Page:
I just completed my third European weekend long mileage run (taking a trip for the sake of miles) within the last four weeks and instead of being totally exhausted, I’m actually feeling refreshed and looking forward to my last run – Stockholm again this coming weekend. When evaluating the benefits of a mileage run, most experienced frequent flyers will calculate the CPM – cost per mile – by taking the price of the ticket and dividing it by the amount of elite qualifying miles you will earn. Good mileage runs are usually under 4 cents per elite qualifying mile. So yes, my Copenhagen trip was an amazing deal by these standards considering I earned nearly 8,000 elite miles and 17,700+ regular miles for $150 – a solid 1.8 CPM. However, I’ve found that there are many additional benefits to these trips that make them worthwhile for me. While I understand the need for a CPM rate so we can see which deals actually make sense in a noise-filled environment, I firmly believe there are other considerations you should take into account when deciding to travel on a good deal.
One of the main benefits of travel in general is the ability to meet new, interesting people. This past weekend’s trip was particularly good because I had the opportunity to meet a number of blog readers and fellow travel enthusiasts. While it is a potentially awkward situation to actually meet people who know you solely through how you present yourself in HTML, it was great because the love of travel has a unique ability to pull people together. And while travel is a great unifier, there’s something even more special about meeting fellow points and miles enthusiasts. I think it’s the fact that we all “get” what is so complicated to most people and we understand that sharing points knowledge and a passion for travel is the key to our mutual success. The generosity of people in the mileage world, whether through knowledge or other means, continues to blow me away. I remember when I first joined Flyertalk in 2005, US Airways was running a 50 Cent Flights promotion to celebrate the launch of their credit card. The trips were transferable so someone who won a Paris trip and couldn’t go gave me theirs. No money in return or favors asked – they simply gave me their code so I could book it for myself. I get email tips every day from people who only want others to take advantage of good deals and an incredibly generous blog reader recently offered me their free nomination to Royal Ambassador status with Intercontinental Hotels (which I will be writing about more in another post).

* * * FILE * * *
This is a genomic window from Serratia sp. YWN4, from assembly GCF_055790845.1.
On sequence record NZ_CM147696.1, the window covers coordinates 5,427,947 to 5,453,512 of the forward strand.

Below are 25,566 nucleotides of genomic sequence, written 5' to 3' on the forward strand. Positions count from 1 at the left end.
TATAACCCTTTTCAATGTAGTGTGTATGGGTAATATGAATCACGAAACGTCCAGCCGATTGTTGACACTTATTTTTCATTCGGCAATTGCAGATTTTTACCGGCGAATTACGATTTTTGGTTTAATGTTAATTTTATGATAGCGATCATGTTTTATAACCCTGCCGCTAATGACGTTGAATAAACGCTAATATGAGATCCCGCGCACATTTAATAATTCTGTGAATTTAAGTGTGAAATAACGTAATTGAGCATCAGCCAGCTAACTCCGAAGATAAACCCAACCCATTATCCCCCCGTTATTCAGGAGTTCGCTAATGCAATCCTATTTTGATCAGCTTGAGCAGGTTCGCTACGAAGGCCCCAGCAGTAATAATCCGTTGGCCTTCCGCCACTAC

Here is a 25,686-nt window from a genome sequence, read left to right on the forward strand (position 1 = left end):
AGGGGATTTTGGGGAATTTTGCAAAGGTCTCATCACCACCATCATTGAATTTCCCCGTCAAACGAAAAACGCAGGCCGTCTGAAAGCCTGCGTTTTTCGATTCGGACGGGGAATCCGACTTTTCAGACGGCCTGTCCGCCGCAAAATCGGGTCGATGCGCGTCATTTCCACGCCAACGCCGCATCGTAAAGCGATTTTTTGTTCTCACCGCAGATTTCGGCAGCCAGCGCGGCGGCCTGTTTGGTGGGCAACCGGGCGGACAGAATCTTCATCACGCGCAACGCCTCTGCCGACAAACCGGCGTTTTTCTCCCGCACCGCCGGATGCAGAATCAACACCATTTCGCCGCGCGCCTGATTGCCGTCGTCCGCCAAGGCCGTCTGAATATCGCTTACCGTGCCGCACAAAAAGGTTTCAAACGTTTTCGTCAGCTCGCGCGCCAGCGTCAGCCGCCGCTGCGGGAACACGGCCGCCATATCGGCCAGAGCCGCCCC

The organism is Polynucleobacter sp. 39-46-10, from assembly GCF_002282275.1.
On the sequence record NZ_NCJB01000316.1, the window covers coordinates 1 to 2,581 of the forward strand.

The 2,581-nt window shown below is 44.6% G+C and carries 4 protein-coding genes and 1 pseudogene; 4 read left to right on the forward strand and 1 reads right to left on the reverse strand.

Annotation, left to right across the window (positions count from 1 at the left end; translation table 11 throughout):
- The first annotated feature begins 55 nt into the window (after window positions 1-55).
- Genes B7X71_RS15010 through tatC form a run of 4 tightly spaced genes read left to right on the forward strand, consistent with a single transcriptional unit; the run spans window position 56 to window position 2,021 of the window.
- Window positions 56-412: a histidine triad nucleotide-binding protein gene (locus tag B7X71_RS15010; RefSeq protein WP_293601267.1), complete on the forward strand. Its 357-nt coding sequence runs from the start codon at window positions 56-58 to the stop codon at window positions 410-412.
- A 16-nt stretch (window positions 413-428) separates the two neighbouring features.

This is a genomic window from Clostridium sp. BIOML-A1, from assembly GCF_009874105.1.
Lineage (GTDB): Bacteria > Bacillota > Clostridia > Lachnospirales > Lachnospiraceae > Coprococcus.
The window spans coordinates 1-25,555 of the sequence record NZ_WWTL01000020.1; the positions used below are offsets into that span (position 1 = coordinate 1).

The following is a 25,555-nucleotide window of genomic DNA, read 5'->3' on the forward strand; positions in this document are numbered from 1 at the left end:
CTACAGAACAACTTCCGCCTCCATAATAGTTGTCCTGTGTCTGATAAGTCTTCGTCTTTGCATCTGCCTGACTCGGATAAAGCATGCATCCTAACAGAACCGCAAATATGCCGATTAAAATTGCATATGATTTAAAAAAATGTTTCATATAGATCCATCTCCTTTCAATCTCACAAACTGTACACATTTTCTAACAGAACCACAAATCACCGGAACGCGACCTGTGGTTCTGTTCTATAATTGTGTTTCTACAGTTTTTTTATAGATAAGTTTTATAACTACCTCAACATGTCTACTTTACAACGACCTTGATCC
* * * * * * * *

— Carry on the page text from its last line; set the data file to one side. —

In addition to the pure miles and points knowledge gained from building your network of travel junkie friends, I personally love quick trips to new cities to take in the vibe and do some serious people watching. As a foodie, being able to experience new ingredients and cooking styles increasingly fascinates me and is becoming an even greater incentive to travel more (not that I need any more encouragement!)
To wrap up this post before the throes of jet-lag really set in, I’m not trying to brag about what a great deal I got or how many friends I have. The point I want to get across is that you should think about more than just cents per mile the next time you see a good deal on travel, or even a mistake fare. Try to think about the benefit of doing something that breaks up your daily routine and may allow you to meet new lifelong friends. Can you really put a price-tag on becoming a better traveler, building your network and earning a boatload of miles while you do it?
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